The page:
Pancake day marks the eve of Lent, 40 days of Christ fasting in the wilderness. I was invited by a Christian in my neighbourhood in Aspley, Nottingham to bless their event. He told me that in 1767, the Squire (owner) of Aspley Hall was a Roman Catholic, those were dangerous days for them when they were burnt at the stake or fined. However, the Squire asked his Catholic priest to bless the food and the festivities at the first pancake day there. Today things are much better for the Catholics, however, in their place, there is ‘the new Catholic’ the fifth column ‘the Muslims’. Simon Banks wrote, “it is for this reason that I would like to educate the ‘suspicious locals’ and therefore have invited the local Imam to bless the pancake celebrations”. So I stood at the very spot where 246 years ago the frightened Catholic priest would have blessed the pancakes. Here I reflect on the similarities of Lent and the month of Ramadan.
Lent is the six week period leading up to Easter. It’s one of the most important times of year for many Christians around the world, particularly those within the Anglican, Catholic and Orthodox traditions, held at a similar level of importance to Advent, the build-up to Christmas.
Our faith provides clear teachings and guidance on how to live an austere life, amongst the many spiritual disciplines and exercises that have been practised by religious people, abstinence from food and drink in the form of fasting is very common in most religious traditions. Muslims fast in the month of Ramadan, Christians during the Lent period, Jews during the days of Tisha B’Av and Yom Kippur, Hindus also fast on certain days like Purnima and Ekadasi.
Although Lent and Ramadan are two very distinct devotions. Muslims do not eat or drink anything nor have sexual relations between dawn and dusk, this can be anything between 12-18 hours in winter and summer. Respectively, the Christians of orthodox and traditional denominations will observe the fast by abstinence from eating meat, fish, eggs and fats until Easter Sunday. Others may choose to give up their favourite foods and have no set time, so it is considerably easier.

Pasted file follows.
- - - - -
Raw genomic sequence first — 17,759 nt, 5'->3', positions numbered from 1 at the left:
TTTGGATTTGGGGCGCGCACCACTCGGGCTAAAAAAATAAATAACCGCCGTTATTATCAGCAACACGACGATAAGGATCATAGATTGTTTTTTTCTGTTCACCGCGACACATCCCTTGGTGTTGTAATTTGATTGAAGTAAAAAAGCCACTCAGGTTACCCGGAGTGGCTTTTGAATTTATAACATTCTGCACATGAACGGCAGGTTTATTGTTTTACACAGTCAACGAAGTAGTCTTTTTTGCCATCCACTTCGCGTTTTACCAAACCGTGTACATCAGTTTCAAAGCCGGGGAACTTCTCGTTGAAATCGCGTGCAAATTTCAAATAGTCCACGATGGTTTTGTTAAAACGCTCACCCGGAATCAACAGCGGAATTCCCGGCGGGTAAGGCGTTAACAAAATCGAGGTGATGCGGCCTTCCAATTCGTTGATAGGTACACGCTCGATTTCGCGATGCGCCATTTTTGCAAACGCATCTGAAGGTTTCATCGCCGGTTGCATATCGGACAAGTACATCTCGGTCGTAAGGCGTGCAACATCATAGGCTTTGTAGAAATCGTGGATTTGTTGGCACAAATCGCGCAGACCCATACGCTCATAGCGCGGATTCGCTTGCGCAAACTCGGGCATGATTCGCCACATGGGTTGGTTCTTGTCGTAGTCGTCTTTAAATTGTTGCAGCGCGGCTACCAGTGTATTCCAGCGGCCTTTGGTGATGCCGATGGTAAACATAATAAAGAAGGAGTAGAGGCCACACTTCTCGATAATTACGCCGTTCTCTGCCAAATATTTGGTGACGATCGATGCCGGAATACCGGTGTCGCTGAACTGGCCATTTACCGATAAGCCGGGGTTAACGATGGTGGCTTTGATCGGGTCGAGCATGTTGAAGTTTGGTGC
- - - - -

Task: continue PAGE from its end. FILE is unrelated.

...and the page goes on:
What is the purpose of fasting during Lent or Ramadan?
Fasting is a good way of learning to control one’s desires and basic bodily instincts. It is actually a very powerful way of making the point that I am the master of my own destiny. I can control my eating and drinking habits. During the month of Ramadan, we fast all day, avoiding food and drink from dawn till sunset. We engage in the remembrance of God, silently and loudly. The entire family, the whole community immerses itself in spiritual devotion. Fasting is such a wonderful spiritual exercise, it is an attempt to become spiritual and to disengage and detach temporarily from the material world.
Many Christians use Lent to study the Bible and pray more intensively, making use of the many devotional books available. Similarly, Muslims also turn to their book, the Majestic Quran during this month. We aim and are encouraged to complete its full recitation in the 30 days.
Fasting is not just avoiding food and drink but a powerful shield against our lowly desires and vices. It teaches self-restraint and helps to develop patience. This is austere living. Austerity is a word that we hear very often these days in the media, I wonder how many times we have bothered to look up the meaning of this oft used word? The dictionary meaning of austerity is; severely simple, morally strict and to be stern. Simple living means to be free of luxuries, the paraphernalia of modern gadgets, and practising the three holy R’s of environmentalists; Reduce, Reuse and Recycle, whilst morally strict would mean to be kind and caring, patient and forgiving, generous and gentle. The idea of sternness is to take life seriously and to believe that we have a greater purpose in life.
In addition to refreshing the bond with God, it’s an opportunity to develop a caring attitude towards others. A time to be charitable, throughout the month Muslim charities in Britain will collect millions of pounds for developmental and relief work for the poor.
The Health Benefits of Fasting
Although the primary purpose of fasting is ‘so that you may develop God-consciousness’ (Baqarah: 186), it carries health benefits as well. The obvious is weight loss, for thirty days a whole meal and a snack or two are taken away from our daily food intake. This is equivalent to about 1,000 calories per day, 30,000 calories in a month, roughly the amount needed to burn off eight pounds (3.6 kg). Fasting brings about a complete physiological change, giving rest to the digestive tract and the central nervous system. The trouble is what we miss during fasting we often more than make up for afterwards during iftar.